Exploring the Potential and Challenges of BRICS Currency Swap in Rivaling the Dollar

BRICS Currency Swap: A Solution or Another Problem?

The BRICS nations – Brazil, Russia, India, China and South Africa – have long been striving to reduce their reliance on the US dollar. Their latest strategy involves implementing a currency swap agreement. However, the effectiveness of this approach is questionable.

A currency swap agreement is a financial pact between two countries that allows them to exchange set amounts of their respective currencies at a predetermined rate. The objective is to facilitate smoother bilateral transactions and lessen dependency on global reserve currencies like the US dollar.

A BRICS currency swap agreement is the new solution for BRICS countries to de-dollarize, but it is too small and too complex to have any meaningful impact on the dollar or to be expanded to future BRICS members.

However, there are several challenges impeding this process. One major issue is that many of these nations possess relatively weak, non-convertible currencies which are not accepted for most international trade. Moreover, most of these currencies have consistently lost value against the dollar over the past five years.

This makes it difficult to price international trade in these currencies due to fluctuations in their value. For instance, despite maintaining their value against the dollar because they are pegged and backed by dollars, Saudi Arabia and UAE’s currencies cannot displace the US dollar as global trade currency since they derive their value from it.

The only international currency in the grouping is the Chinese yuan which is also partially pegged to the dollar and suffers from the same problems of non-convertibility and weak exchange rate to the USD.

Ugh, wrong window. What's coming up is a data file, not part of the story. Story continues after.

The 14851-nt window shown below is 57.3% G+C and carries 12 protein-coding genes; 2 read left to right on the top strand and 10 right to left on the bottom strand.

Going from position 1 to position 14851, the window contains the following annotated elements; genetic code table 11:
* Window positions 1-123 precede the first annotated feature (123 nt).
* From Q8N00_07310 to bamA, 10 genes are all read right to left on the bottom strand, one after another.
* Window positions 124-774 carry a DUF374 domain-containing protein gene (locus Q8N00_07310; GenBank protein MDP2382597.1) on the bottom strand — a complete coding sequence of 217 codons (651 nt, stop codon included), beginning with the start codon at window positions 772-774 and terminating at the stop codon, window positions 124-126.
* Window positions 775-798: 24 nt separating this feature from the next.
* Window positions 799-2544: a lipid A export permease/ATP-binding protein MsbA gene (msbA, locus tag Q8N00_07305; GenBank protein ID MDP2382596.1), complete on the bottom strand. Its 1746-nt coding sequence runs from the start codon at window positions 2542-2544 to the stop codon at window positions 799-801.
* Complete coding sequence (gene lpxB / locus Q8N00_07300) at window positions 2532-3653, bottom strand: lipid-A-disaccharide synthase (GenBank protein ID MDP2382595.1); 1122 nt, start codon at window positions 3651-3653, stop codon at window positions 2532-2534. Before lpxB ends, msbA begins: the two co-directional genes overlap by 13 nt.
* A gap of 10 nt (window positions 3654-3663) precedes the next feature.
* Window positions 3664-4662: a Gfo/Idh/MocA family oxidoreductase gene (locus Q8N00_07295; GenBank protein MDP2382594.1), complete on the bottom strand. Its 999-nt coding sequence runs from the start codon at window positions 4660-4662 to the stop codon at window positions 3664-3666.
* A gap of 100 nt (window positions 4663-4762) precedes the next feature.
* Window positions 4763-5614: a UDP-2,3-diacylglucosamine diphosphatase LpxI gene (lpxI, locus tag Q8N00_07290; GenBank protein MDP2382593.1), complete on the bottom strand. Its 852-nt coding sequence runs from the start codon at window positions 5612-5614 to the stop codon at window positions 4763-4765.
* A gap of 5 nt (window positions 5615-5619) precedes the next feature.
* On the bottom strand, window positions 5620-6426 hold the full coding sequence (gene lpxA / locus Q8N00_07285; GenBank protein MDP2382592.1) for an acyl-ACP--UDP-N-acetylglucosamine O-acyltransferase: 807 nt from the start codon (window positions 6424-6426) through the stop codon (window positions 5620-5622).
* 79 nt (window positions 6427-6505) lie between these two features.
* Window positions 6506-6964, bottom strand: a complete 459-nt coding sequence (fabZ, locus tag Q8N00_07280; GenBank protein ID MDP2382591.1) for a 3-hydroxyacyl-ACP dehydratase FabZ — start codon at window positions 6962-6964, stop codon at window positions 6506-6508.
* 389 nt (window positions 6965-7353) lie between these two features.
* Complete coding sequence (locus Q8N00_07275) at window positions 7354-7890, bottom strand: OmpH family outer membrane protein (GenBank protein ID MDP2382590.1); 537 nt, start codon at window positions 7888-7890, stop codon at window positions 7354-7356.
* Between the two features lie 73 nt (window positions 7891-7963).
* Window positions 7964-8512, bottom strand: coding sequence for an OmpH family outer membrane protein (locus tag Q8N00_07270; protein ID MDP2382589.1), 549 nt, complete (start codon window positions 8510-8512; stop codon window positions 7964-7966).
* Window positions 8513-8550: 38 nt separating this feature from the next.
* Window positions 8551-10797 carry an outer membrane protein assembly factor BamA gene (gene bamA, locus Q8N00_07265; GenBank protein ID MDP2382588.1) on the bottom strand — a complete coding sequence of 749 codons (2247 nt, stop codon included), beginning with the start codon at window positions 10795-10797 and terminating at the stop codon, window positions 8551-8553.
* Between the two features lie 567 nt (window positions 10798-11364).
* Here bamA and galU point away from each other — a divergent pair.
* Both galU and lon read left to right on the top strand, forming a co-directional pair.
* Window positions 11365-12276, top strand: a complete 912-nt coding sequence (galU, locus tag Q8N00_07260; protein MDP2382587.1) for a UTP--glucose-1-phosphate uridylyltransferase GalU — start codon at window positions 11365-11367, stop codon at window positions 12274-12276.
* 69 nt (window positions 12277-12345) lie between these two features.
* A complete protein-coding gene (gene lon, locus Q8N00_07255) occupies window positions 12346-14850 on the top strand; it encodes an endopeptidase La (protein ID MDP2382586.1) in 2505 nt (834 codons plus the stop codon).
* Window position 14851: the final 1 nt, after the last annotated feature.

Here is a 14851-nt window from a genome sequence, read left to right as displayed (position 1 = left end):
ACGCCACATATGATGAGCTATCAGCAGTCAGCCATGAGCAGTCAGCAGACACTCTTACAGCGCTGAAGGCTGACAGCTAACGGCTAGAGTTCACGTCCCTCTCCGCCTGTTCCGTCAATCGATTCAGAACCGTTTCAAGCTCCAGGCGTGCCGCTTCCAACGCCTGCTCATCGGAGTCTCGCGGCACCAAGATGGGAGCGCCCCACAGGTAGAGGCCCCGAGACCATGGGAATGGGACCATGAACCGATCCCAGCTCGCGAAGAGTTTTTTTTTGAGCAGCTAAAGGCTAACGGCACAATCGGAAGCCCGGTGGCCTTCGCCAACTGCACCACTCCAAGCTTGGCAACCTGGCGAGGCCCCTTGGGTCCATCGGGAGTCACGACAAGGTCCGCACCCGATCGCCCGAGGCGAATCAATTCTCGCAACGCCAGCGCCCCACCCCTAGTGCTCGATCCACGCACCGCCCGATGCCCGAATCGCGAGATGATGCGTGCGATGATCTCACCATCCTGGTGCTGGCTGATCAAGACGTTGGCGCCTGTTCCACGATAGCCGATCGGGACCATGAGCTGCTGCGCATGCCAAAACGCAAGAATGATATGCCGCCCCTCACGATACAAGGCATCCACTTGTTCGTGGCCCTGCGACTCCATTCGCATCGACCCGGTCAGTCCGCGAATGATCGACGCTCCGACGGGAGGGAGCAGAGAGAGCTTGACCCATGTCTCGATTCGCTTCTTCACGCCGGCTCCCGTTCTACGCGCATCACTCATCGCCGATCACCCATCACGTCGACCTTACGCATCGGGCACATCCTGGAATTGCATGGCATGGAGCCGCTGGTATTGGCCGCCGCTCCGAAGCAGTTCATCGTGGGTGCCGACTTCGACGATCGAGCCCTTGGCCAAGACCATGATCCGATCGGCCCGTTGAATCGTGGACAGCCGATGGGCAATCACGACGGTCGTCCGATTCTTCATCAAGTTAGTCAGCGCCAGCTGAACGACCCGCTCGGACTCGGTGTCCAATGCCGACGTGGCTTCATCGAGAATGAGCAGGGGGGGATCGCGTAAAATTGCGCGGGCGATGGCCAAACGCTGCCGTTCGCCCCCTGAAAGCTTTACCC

Another issue is that none of the central banks of BRICS countries are willing to hold large amounts of BRICS currencies as reserves, making them largely useless for international trade with other countries.

Recent news reports have claimed that BRICS was establishing currency swaps with 29 Countries Worth $550 Billion. However, this amount is minuscule compared to the total trade of these 29 countries and the estimated $6 trillion in trade they conduct.

In a currency swap agreement, the exchange rate is typically locked in for its duration. Therefore, if China and India agree to a $20 million swap, they each deposit $20 million worth of their respective currencies in each other’s central banks. The settlement is made using these deposits when they trade. Yet, goods would still likely be priced in dollars for stability and consistency, necessitating conversion back to the dollar value for final pricing and settlement.

If BRICS wants to get rid of the dollar altogether, they would need to conduct currency swaps worth trillions of dollars.

This strategy also raises issues around foreign debt. BRICS members issue their foreign debt in dollars and must service it in dollars. Normally, they obtain dollars through trade to pay these debts and for commodity imports. But with these swaps, they will not be receiving dollars for trade; instead, they will have local currencies that cannot be used to pay off dollar-denominated debts or pay for commodities and imports from countries outside the BRICS swap agreement.

So, even in the best de-dollarization scheme that BRICS came up with, currency swaps, three of the currencies are still pegged to the dollar, and the value of each of their currencies is expressed in dollars. The price of their swaps is set in dollars and is dependent on the value of each currency against the dollar, and the trades are priced in dollars.

In conclusion, while a currency swap agreement may seem like a plausible solution for de-dollarization on paper, it presents numerous challenges when applied practically. The effectiveness of this strategy remains to be seen.

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